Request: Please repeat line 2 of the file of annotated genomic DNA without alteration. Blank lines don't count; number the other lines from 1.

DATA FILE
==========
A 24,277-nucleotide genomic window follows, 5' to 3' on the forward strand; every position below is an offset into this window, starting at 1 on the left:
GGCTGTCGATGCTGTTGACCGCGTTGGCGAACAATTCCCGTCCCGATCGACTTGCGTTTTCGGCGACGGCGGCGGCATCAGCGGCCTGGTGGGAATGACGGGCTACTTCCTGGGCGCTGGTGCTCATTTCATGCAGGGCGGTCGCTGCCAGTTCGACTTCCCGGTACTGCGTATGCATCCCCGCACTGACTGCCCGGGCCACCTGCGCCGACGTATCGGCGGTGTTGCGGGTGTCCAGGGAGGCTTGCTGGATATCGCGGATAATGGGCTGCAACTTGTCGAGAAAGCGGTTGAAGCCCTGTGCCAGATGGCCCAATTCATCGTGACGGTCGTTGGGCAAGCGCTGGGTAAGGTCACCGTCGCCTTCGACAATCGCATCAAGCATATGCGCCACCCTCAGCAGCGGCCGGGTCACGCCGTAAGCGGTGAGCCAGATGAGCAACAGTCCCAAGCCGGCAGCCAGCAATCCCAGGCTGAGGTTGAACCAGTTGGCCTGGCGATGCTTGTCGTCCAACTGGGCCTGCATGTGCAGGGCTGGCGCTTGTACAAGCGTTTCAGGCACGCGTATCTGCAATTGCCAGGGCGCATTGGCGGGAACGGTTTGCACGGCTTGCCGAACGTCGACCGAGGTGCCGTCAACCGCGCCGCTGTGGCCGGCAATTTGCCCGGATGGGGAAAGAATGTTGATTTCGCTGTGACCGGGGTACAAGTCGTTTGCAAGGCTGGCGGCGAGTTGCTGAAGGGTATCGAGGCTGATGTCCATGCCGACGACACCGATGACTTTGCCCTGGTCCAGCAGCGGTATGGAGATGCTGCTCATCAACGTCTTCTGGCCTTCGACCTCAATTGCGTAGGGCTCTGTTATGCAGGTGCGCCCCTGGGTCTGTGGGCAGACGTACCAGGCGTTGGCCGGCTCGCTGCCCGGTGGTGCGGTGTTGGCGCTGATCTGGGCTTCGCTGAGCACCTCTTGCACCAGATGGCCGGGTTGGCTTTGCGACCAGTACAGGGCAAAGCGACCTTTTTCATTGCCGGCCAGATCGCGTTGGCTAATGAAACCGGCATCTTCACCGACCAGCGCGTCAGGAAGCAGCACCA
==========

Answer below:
GGCTGTCGATGCTGTTGACCGCGTTGGCGAACAATTCCCGTCCCGATCGACTTGCGTTTTCGGCGACGGCGGCGGCATCAGCGGCCTGGTGGGAATGACGGGCTACTTCCTGGGCGCTGGTGCTCATTTCATGCAGGGCGGTCGCTGCCAGTTCGACTTCCCGGTACTGCGTATGCATCCCCGCACTGACTGCCCGGGCCACCTGCGCCGACGTATCGGCGGTGTTGCGGGTGTCCAGGGAGGCTTGCTGGATATCGCGGATAATGGGCTGCAACTTGTCGAGAAAGCGGTTGAAGCCCTGTGCCAGATGGCCCAATTCATCGTGACGGTCGTTGGGCAAGCGCTGGGTAAGGTCACCGTCGCCTTCGACAATCGCATCAAGCATATGCGCCACCCTCAGCAGCGGCCGGGTCACGCCGTAAGCGGTGAGCCAGATGAGCAACAGTCCCAAGCCGGCAGCCAGCAATCCCAGGCTGAGGTTGAACCAGTTGGCCTGGCGATGCTTGTCGTCCAACTGGGCCTGCATGTGCAGGGCTGGCGCTTGTACAAGCGTTTCAGGCACGCGTATCTGCAATTGCCAGGGCGCATTGGCGGGAACGGTTTGCACGGCTTGCCGAACGTCGACCGAGGTGCCGTCAACCGCGCCGCTGTGGCCGGCAATTTGCCCGGATGGGGAAAGAATGTTGATTTCGCTGTGACCGGGGTACAAGTCGTTTGCAAGGCTGGCGGCGAGTTGCTGAAGGGTATCGAGGCTGATGTCCATGCCGACGACACCGATGACTTTGCCCTGGTCCAGCAGCGGTATGGAGATGCTGCTCATCAACGTCTTCTGGCCTTCGACCTCAATTGCGTAGGGCTCTGTTATGCAGGTGCGCCCCTGGGTCTGTGGGCAGACGTACCAGGCGTTGGCCGGCTCGCTGCCCGGTGGTGCGGTGTTGGCGCTGATCTGGGCTTCGCTGAGCACCTCTTGCACCAGATGGCCGGGTTGGCTTTGCGACCAGTACAGGGCAAAGCGACCTTTTTCATTGCCGGCCAGATCGCGTTGGCTAATGAAACCGGCATCTTCACCGACCAGCGCGTCAGGAAGCAGCACCA